A German in Vancouver

Today, I am sending greetings not from Germany, but from Vancouver, B.C.

Douglas Coupland's Orca "standing" watch behind some bikes parked in Canada Place, Vancouver

My first time ever in Canada; so, I was pretty curious to see whether and how and in which aspects a city such as Vancouver is generally different from all those US American cities I have visited by now (which are, in contrast to my lacking Canada experience, the majority of the most prominent and well-known and bigger ones, I guess). Or even: How does Vancouver differ from a city such as San Francisco or Portland, OR, e.g., which are in the same time zone and for no more than political reasons happened to fall South of the Canada/USA border? But should not be too different with respect to, say, botanical (Sequoia!) or climate (salty pacific fog!) aspects.

Unfortunately, I was only there for a few days. And during those few days I basically and mainly had to work and was left with way too little time to go explore rather extensively.

Still, although at first glance, when cab riding into town from the airport, it looked just like any other North American city, Vancouver turned out to show its being different even during the first walk through its downtown I took that same day

Designated bike street in Vancouver, B.C.

And, what joy, it was a highly biker friendly impression this city made. With a lot of the main routes through downtown and into and out of it being designated bike streets. With a two-way bike path running on one of the sides of the street, separated from motorized traffic by a (often flower bed-decorated: not very US-lik, either) little wall, high enough to really keep the cars off the bike path and to safeguard the bikers.

Riding at a safe distance

Also, although I did not notice any of the rental bike systems a lot of other North American and European towns have installed these days, there was a pretty dense net of bike parking racks, securely bolted to the pavement and, hence, securely holding one’s bike locked into one of them.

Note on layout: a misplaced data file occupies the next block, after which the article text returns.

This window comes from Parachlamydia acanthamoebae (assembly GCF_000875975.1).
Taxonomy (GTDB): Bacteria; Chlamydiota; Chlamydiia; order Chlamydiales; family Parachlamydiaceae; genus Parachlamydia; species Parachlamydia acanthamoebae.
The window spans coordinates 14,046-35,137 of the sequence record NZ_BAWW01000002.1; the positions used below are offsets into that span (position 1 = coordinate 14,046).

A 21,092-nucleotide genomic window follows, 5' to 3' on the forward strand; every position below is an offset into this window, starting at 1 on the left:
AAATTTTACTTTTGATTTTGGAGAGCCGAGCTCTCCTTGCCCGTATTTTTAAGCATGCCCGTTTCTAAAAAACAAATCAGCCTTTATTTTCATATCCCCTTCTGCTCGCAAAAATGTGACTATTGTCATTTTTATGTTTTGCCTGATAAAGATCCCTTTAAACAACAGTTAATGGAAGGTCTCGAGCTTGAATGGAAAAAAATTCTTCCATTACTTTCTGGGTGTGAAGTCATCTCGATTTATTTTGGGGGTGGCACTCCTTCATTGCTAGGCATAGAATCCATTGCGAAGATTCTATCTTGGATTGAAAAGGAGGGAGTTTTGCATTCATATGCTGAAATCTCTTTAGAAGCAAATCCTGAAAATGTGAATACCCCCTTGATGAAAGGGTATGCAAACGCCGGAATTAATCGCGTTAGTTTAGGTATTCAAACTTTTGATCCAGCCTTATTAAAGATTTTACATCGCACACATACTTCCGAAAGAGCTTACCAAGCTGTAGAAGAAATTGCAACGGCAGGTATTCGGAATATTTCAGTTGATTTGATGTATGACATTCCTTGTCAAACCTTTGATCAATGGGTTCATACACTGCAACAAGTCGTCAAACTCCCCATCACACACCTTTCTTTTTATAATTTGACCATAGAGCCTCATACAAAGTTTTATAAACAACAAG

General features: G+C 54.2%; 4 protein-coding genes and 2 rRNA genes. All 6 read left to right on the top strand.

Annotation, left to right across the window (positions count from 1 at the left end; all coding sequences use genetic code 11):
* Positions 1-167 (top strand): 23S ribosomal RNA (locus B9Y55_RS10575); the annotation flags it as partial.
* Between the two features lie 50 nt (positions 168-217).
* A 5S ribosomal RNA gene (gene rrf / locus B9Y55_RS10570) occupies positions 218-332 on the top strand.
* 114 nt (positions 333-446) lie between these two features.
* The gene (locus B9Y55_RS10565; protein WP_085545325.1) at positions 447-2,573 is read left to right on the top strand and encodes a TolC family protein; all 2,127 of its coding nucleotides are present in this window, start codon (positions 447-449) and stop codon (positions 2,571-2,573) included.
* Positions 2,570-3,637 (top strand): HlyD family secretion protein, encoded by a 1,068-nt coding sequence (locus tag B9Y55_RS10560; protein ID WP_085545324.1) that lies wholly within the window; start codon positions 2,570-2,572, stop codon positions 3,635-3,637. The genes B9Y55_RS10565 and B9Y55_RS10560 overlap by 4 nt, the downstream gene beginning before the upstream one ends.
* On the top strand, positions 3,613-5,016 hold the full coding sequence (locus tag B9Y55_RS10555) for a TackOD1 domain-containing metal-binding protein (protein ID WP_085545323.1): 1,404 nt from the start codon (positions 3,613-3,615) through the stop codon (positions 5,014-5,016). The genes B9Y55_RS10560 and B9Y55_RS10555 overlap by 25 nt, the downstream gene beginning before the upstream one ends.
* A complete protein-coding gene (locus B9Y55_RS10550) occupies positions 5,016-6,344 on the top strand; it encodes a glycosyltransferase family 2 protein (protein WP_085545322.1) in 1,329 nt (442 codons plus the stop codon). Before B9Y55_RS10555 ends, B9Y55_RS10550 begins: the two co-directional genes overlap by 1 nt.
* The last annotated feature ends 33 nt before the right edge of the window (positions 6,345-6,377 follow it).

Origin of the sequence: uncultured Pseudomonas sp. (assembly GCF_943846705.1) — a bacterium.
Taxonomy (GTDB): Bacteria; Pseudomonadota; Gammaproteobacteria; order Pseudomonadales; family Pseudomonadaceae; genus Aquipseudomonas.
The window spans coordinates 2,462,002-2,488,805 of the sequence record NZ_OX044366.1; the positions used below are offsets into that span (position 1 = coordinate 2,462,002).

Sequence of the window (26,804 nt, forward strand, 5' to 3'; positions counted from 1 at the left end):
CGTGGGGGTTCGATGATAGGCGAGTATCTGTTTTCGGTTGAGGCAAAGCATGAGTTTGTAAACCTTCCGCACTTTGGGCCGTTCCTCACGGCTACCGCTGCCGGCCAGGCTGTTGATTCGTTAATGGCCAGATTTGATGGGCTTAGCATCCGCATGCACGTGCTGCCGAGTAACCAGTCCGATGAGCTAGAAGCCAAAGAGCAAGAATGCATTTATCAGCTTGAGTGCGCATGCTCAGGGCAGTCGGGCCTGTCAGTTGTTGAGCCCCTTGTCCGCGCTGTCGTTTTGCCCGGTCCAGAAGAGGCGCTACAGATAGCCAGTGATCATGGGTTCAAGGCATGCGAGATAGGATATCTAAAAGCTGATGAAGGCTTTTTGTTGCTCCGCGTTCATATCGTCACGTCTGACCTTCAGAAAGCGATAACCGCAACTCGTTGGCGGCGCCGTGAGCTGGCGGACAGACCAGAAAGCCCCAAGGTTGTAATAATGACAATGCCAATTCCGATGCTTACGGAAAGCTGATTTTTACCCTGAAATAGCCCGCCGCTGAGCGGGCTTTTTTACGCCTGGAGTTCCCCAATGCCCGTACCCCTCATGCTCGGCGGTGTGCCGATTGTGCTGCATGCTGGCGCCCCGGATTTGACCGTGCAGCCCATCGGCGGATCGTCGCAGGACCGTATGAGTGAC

For when you DON'T bike Vancouver

Anyone who does not have a bike (including a lot of tourists, it seems) is able to find a lot of non-community, private rental stations easily, so the lack of a community rental system is only recognized by those, like myself, who particularly look for one. Its a wide variety of bikes to chose from in the private rental stations, so any kind of bike you would like to ride for once you will be able to find somewhere it seems. Even rather unusual ones you would probably not want to buy yourself.

Take a chance and ride a tandem

And people ride them in a very relaxed while disciplined way. Separated from cars (see above) as well as from walkers and runners like in famous Stanley Park where there are, again, separate designated lanes people actually respect in a very non-chalant way.

Almost stereotypically German: Safe & clean Stanley Park

All in all a pretty nice and mellow city, I have to say – definitely one I would like to come back to to visit as a tourist. A tourist with a bike, that is!

© Copyright 2012 bxa, All rights Reserved. Written For: bxa's Greetings from Germany

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